Obama and the Blues

Princeton scholar Cornel West on the myth of 'post-racial' politics — and Obama's place in history

Cornell West and Barack Obama on November 29th, 2007 in New York City. Credit: Jemal Countess/WireImage/Getty

How important is Obama's race in the grand •scheme of things?
First of all, we have to call into question all this talk about how Obama's popularity is evidence that we have become a colorblind country. It makes no sense for white brothers and sisters to say they are colorblind when they vote for Obama if after casting their vote they feel good that they voted for a black candidate. Nothing wrong with it, but that isn't colorblind.

A colorblind country is a false hope. Martin Luther King Jr. did not want us to be colorblind in the sense the concept is usually used today — he wanted us to be love-struck by one another. Being love-struck by your fellow citizen means embracing their humanity— —which includes their color, culture and history.

I feel the same way about the so-called "post-racial" politics of Obama. Come on! Black people have been voting for white candidates for decades, and those candidates were never used as evidence of "post-racial" politics. Does the fact that my white fellow citizens —— thank God! —— are voting for my dear brother Obama make his campaign "post-racial"? No, it simply means that a brilliant, charismatic, visionary and courageous black man is now supported by large numbers of white brothers and sisters. That's enough to celebrate without bringing in all sorts of specious concepts.

Is there a line that goes from Jesse Jackson to Barack Obama, or are they two separate traditions?
They are part of the same tradition, but Obama is a qualitative leap for­ward — a leap that has to do primarily with the white electorate's openness to his political genius.

The crucial figure in understanding what's going on now is Jesse Jackson. There is no Obama without Jackson. People sometimes forget the enormous support Jesse received from white America. In 1988, he won eleven primaries and nearly 7 million votes. Obama's win in Iowa was simiar to the shock of what Jesse did. I saw the power of it when I campaigned for Obama during the South Carolina primary. At the Monumental Baptist Church, I was introduced by the minister, who told me he cried when he saw Iowans voting for Obama. He had grown up in the Jim Crow South. He simply couldn't believe it.

What do you think of those who say Obama is not "black enough"?
What black people were talk­ing about when they questioned his blackness were the ways that, for instance, Thurgood Marshall was black and that Clarence Thomas isn't. For black people, Jesse Jackson is black enough and Alan Keyes is not. That is, they wondered whether Obama was bold enough to talk about justice, to put truth to power, to side with the weak against the strong. That's what "blackness" means to most black people. It doesn't have anything to do with family lineage. It has everything to do with whom they side with.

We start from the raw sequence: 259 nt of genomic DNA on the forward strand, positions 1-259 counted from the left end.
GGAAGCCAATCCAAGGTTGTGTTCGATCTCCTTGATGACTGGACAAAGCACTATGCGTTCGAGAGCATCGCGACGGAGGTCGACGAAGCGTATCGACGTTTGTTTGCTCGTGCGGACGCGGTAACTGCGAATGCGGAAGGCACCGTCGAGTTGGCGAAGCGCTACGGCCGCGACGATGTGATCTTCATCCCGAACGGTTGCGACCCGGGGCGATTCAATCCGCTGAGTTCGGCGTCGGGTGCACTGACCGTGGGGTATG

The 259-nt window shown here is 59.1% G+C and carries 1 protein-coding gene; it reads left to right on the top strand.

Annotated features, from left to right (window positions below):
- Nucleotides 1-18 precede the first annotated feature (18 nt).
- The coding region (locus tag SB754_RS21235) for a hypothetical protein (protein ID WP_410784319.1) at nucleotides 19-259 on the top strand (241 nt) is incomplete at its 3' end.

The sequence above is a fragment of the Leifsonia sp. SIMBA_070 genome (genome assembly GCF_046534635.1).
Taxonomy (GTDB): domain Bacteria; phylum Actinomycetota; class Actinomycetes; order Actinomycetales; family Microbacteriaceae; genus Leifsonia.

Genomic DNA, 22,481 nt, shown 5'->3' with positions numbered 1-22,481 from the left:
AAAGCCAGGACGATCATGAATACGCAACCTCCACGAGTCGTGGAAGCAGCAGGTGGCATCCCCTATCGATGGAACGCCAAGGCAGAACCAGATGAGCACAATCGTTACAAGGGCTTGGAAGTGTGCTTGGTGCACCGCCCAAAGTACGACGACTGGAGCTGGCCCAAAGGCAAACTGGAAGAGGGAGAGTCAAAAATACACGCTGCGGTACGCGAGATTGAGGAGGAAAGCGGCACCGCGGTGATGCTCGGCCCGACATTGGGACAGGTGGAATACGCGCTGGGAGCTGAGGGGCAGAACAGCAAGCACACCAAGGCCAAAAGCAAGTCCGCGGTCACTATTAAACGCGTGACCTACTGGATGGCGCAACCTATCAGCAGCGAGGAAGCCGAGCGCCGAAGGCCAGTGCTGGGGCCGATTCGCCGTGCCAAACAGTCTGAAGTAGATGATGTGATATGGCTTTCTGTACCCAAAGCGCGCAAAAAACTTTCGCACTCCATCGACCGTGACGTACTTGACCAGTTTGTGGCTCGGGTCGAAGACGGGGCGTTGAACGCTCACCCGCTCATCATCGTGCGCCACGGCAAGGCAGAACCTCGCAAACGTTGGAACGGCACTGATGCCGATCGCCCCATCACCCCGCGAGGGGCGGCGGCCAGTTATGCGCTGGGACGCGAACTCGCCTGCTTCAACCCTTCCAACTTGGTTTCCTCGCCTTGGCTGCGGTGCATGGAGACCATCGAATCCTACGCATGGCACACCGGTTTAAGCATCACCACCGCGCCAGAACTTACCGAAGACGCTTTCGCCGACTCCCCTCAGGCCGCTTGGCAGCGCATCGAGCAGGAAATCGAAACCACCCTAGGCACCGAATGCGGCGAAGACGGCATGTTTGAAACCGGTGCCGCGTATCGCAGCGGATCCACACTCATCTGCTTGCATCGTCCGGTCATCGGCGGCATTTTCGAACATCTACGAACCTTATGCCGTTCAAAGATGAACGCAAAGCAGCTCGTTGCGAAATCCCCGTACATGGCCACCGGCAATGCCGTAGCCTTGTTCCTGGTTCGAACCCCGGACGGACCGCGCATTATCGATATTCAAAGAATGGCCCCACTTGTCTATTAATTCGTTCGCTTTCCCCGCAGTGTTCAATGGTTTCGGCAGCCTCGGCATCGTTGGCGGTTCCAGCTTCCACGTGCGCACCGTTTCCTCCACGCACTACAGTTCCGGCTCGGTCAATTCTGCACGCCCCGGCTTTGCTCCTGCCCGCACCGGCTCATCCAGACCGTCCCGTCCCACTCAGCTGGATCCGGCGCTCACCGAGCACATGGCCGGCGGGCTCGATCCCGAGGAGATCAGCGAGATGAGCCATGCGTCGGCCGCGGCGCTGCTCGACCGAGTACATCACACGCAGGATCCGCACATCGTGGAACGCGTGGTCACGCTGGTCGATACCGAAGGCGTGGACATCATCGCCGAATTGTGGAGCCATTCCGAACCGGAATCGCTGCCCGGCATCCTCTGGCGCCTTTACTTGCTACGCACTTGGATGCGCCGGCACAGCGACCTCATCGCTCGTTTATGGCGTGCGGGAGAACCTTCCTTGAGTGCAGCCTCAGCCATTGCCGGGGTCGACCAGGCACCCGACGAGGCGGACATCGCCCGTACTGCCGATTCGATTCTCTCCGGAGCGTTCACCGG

When Obama first appeared on the scene, he was the darling of the white press, and that made black people suspicious. But when they had time to examine his record, his history, his relationship with Michelle Obama and his deep love for his precious children, the issue of "black enough" disappeared. That's why polls show him carrying eighty-five percent of the African-American vote.

Have the Clintons been trying to play the race card on him?
I think they were deeply upset that they were losing the black vote —— a vote they assumed they would have, owing to their special relationship with black people. They became desperate, and that desperation led them to say things that were certainly beyond the pale in terms of the kind of good people we know them to be.

As a self-declared Blues Man — someone who is distrustful of super­ficial optimism — what do you think, of Obama's message about "hope"?
I do worry at times that our cul­ture confuses mature hope with naive audacity. It is important to remember that the blues conception of hope is in no way identical with the optimism of the American Dream. Martin Luther King Jr.'s dream was not the American Dream. It was rooted in the American Dream —— it incorporated the need to work hard, defer gratification and aspire to be the best. But it was also a rejection of crass materialism, hedonism and narcissism. At times, Obama's talk about "the audacity of hope" oscil­lates between the deep blues con­ception of hope and the thin hope of American optimism. It concerns me, but it doesn't trouble me.

Should we be worried about hand­ing the reins of power to someone who is relatively inexperienced? Or is that just the kind of coded lan­guage that's always used to dismiss candidates of color?
I don't think it has as much to do with Obama's race as with his youth. People had the same misgivings about Kennedy. There is a certain freshness and newness that people confuse with inexperience. I don't think Obama is actually inexperienced when it comes to governing as president. He's going to choose a high-quality team, and he has shown that he is capable of excel­lent political judgment. Will he make the mistakes that all presidents do at the beginning of his term? Of course he will.

I told Obama that when he wins —— which I think he will —— I will celebrate for one day. I'll break-dance in the morning and party in the afternoon. But the next day, I'll become one of his major critics. His calling is one of progressive governance, and my call­ing is Socratic and prophetic. But all the criticism will emanate from my deep love for him.